the very least, enables a coarse level of flow separation based
       on frame priority and static priority scheduling.

   There is also the possibility of hybrid topologies where two or more
   of the above coexist.  For instance, it is possible that within a
   single subnet, there are some bridges/switches which support priority
   and some which do not.  If the flow in question traverses both kinds
   of bridges/switches in the network, the least common denominator
   will prevail.  In other words, for that flow, the network will be
   considered to be of the less capable of the topologies.


4. Architecture for Integrated Services in Legacy LANs

   The functional requirements described in Section 2 will be performed
   by an entity which we refer to as the Bandwidth Manager (BM). The BM
   is responsible for providing mechanisms for an application (1) to
   request QoS from the network.  The major components of the BM are
   discussed below.

----------------------------
1. We use "application" to indicate any higher layer protocol or
   application





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4.1. Requester Module

   The requester module (RM) provides an interface between higher layer
   protocols (such as RSVP, STII, etc.)  and the bandwidth manager.  It
   provides a set of primitives which define the mechanism by which the
   various services of the BM are invoked.  For instance, the higher
   layer protocol will initiate the resource reservation at layer 2 by
   providing the RM with the traffic descriptors and desired quality
   of service.  The RM then communicates with the other components of
   the BM to perform admission control.  The function of the RM must be
   provided in every device (e.g.  host, router) which might need to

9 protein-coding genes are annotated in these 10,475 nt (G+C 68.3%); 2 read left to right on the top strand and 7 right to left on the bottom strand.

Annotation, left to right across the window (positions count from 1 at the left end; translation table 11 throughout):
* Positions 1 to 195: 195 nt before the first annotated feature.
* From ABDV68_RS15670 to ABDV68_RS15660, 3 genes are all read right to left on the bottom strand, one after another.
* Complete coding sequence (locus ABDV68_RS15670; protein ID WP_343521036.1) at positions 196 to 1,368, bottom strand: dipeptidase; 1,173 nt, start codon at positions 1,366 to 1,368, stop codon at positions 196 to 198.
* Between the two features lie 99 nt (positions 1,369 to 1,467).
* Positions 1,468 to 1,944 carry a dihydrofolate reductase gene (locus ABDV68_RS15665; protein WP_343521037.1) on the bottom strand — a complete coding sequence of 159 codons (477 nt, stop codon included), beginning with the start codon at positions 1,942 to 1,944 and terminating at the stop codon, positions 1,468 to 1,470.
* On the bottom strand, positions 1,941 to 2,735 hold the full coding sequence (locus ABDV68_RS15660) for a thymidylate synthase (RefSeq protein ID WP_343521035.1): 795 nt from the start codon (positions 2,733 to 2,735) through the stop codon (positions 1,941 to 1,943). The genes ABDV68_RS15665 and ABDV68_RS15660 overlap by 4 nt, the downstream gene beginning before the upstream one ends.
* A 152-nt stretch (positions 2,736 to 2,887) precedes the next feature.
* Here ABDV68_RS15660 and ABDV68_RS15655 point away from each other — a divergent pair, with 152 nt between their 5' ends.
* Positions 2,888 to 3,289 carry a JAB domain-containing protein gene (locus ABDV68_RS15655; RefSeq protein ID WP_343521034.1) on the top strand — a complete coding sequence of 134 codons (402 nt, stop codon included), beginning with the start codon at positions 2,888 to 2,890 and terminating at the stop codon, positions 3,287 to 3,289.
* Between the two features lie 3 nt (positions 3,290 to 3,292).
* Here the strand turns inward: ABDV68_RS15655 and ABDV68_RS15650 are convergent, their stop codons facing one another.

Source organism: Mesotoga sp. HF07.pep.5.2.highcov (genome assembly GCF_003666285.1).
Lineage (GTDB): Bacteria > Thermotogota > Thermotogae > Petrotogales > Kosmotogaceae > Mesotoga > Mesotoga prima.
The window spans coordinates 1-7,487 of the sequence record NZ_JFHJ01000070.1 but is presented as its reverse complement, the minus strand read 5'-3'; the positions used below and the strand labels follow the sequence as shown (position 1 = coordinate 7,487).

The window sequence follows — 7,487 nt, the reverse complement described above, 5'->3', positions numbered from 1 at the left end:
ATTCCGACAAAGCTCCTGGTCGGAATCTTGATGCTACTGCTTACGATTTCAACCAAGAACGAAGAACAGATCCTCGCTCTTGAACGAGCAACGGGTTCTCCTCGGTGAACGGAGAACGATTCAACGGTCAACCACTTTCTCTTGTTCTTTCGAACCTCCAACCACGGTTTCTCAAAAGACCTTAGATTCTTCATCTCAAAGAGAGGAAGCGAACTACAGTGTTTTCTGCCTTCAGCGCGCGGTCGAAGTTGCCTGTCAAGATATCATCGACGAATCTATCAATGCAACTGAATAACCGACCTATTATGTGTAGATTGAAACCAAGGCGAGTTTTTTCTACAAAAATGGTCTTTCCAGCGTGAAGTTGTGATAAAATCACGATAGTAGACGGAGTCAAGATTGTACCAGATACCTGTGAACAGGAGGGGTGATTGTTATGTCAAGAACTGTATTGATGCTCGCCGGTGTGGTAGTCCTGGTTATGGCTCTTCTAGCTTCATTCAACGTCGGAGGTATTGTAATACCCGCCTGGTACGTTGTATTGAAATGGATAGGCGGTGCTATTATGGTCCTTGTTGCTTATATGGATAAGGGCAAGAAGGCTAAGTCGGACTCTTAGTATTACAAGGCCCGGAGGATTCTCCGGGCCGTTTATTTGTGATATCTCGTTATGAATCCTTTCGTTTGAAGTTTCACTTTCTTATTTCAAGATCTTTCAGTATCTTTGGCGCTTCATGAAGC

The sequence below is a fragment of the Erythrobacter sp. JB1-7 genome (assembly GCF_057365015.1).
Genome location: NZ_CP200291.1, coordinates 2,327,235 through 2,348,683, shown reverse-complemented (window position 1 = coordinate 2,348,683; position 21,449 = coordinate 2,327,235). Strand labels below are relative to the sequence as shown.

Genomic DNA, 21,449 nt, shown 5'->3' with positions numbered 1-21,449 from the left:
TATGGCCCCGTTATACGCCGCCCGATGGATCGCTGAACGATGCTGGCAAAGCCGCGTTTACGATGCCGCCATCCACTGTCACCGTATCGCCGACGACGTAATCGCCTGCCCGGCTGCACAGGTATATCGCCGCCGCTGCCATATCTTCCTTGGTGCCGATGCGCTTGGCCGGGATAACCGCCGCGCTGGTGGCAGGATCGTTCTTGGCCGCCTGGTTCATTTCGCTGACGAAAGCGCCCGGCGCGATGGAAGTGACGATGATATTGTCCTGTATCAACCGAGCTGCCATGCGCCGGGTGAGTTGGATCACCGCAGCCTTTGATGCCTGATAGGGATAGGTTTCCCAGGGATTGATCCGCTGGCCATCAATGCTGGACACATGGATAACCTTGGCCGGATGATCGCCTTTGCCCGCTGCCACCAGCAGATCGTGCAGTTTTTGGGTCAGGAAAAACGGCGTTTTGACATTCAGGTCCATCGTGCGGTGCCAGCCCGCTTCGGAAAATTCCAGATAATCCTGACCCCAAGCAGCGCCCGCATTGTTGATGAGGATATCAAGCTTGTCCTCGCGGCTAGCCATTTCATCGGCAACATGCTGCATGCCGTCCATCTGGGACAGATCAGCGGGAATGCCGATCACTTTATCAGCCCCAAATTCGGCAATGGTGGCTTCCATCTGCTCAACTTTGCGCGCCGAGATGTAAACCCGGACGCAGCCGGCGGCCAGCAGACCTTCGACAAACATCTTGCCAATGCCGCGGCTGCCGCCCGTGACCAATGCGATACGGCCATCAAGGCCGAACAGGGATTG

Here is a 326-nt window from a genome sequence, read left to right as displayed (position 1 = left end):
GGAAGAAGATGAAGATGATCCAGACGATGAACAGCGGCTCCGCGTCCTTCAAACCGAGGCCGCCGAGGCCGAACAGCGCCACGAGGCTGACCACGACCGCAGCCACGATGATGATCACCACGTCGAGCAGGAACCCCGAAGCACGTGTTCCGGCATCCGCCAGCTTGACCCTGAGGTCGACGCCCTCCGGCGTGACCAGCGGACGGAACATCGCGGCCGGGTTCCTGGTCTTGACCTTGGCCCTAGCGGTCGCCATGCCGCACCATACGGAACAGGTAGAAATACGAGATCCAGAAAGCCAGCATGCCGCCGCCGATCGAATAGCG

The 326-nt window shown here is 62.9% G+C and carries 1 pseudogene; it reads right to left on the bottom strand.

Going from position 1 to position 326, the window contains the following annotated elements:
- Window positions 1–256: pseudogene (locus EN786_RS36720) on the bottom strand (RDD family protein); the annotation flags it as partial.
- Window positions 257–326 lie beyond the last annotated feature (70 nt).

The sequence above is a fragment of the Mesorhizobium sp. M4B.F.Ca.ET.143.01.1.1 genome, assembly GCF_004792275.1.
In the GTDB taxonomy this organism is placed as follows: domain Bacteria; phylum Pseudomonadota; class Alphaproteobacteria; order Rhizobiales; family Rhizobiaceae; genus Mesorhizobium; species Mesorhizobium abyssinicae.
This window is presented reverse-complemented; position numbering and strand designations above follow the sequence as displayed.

initiate the resource reservation at the link layer.


4.2. Bandwidth Allocator

   The bandwidth allocator (BA) is responsible for performing admission
   control and tracking the allocation of resources in the subnet.  A
   host can request various services, e.g.  bandwidth reservation,
   changes in reservation, queries about resource availability, etc.
   The communication between the host and the BA will take place
   through the RM. The location of the BA will depend largely on the
   implementation method.  In a centralized implementation, the BA
   may reside on a single station in the subnet.  In a distributed
   implementation, the functions of the BA may be provided in all the
   hosts and bridges/switches as necessary.


4.3. Communication Protocols and Primitives

   The protocols and primitives for communication between the various
   components of the BM must be specified.  These include the following:

    -  Communication between the higher layer protocols and the RM:
       The BM must define primitives for the application to initiate
       reservations, query the BA about available resources, and
       change or delete reservations, etc.  These primitives could be
       implemented as an API for an application to invoke functions of
       the BM via the RM.

    -  Communication between the RM and the BA: A protocol must be
       defined for the communication between the RM and the BA. This
       protocol will specify the messages which must be exchanged
       between the RM and the BA in order to service various requests
       by the application.  Additionally, the protocol must specify a